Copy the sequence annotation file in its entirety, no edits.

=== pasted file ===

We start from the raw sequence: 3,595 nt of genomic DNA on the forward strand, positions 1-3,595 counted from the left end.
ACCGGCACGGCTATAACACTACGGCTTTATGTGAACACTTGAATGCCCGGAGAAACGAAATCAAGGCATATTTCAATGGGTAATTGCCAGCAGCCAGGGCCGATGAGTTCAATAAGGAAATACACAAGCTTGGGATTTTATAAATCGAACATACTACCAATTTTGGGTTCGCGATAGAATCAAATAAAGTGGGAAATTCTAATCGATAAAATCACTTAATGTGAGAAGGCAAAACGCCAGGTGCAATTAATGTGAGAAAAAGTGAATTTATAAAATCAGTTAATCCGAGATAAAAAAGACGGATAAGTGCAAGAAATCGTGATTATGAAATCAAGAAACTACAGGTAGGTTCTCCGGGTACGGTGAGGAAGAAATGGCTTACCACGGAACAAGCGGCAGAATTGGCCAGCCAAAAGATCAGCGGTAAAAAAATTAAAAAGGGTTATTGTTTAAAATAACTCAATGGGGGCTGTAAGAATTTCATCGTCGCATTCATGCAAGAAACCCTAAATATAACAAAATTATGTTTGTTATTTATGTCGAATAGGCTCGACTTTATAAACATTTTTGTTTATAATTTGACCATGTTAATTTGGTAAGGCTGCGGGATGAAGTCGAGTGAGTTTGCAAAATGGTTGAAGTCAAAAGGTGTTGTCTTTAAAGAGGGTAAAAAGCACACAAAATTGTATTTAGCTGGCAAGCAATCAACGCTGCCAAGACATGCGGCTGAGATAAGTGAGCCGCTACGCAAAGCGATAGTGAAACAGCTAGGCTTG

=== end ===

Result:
We start from the raw sequence: 3,595 nt of genomic DNA on the forward strand, positions 1-3,595 counted from the left end.
ACCGGCACGGCTATAACACTACGGCTTTATGTGAACACTTGAATGCCCGGAGAAACGAAATCAAGGCATATTTCAATGGGTAATTGCCAGCAGCCAGGGCCGATGAGTTCAATAAGGAAATACACAAGCTTGGGATTTTATAAATCGAACATACTACCAATTTTGGGTTCGCGATAGAATCAAATAAAGTGGGAAATTCTAATCGATAAAATCACTTAATGTGAGAAGGCAAAACGCCAGGTGCAATTAATGTGAGAAAAAGTGAATTTATAAAATCAGTTAATCCGAGATAAAAAAGACGGATAAGTGCAAGAAATCGTGATTATGAAATCAAGAAACTACAGGTAGGTTCTCCGGGTACGGTGAGGAAGAAATGGCTTACCACGGAACAAGCGGCAGAATTGGCCAGCCAAAAGATCAGCGGTAAAAAAATTAAAAAGGGTTATTGTTTAAAATAACTCAATGGGGGCTGTAAGAATTTCATCGTCGCATTCATGCAAGAAACCCTAAATATAACAAAATTATGTTTGTTATTTATGTCGAATAGGCTCGACTTTATAAACATTTTTGTTTATAATTTGACCATGTTAATTTGGTAAGGCTGCGGGATGAAGTCGAGTGAGTTTGCAAAATGGTTGAAGTCAAAAGGTGTTGTCTTTAAAGAGGGTAAAAAGCACACAAAATTGTATTTAGCTGGCAAGCAATCAACGCTGCCAAGACATGCGGCTGAGATAAGTGAGCCGCTACGCAAAGCGATAGTGAAACAGCTAGGCTTG